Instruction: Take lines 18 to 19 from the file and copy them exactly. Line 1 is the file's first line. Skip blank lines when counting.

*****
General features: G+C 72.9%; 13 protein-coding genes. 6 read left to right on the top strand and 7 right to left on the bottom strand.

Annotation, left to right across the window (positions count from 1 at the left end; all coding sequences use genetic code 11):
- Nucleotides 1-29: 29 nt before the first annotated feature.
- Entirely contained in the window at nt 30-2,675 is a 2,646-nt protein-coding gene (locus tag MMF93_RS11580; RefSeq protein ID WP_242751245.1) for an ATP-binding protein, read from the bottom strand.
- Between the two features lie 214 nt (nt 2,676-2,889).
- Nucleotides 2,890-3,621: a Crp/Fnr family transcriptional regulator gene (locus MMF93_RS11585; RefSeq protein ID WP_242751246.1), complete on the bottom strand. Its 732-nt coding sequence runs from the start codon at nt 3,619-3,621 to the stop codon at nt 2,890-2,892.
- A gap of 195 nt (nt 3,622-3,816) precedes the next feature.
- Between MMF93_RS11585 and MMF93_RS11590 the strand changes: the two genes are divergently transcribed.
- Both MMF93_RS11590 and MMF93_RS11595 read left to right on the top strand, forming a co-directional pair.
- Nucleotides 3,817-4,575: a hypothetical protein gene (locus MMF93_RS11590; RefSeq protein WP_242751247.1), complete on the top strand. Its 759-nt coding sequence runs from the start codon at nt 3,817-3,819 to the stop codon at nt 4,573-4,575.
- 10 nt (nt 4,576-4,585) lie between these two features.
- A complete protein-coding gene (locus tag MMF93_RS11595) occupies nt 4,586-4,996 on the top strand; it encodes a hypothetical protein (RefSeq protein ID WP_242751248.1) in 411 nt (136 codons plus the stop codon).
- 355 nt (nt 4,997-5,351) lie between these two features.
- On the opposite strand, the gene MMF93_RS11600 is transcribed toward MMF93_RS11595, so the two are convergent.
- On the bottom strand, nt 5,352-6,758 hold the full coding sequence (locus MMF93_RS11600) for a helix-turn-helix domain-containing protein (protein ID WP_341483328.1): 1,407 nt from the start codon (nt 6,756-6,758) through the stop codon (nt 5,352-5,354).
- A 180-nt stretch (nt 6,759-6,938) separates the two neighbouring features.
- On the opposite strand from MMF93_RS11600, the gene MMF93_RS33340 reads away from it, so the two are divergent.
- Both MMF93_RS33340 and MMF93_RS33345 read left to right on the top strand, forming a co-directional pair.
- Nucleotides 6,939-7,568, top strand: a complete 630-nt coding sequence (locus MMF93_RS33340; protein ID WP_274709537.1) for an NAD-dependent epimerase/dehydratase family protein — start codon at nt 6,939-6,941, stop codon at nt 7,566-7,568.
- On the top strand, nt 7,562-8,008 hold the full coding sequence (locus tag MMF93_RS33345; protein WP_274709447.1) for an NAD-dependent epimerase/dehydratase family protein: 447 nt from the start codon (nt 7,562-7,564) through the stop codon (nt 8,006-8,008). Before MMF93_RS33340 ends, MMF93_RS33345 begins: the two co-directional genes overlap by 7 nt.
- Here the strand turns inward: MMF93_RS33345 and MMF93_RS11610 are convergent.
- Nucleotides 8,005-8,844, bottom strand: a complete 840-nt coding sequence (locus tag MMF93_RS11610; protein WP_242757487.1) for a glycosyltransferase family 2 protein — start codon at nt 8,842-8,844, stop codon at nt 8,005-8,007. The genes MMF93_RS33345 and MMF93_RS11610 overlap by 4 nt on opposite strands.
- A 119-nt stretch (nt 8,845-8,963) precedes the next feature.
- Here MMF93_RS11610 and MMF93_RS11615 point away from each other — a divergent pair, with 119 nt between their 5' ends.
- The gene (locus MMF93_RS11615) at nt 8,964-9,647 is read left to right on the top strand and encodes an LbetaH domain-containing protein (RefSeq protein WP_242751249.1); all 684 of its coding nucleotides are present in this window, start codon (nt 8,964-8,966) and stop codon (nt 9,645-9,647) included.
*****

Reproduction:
- Both MMF93_RS33340 and MMF93_RS33345 read left to right on the top strand, forming a co-directional pair.
- Nucleotides 6,939-7,568, top strand: a complete 630-nt coding sequence (locus MMF93_RS33340; protein ID WP_274709537.1) for an NAD-dependent epimerase/dehydratase family protein — start codon at nt 6,939-6,941, stop codon at nt 7,566-7,568.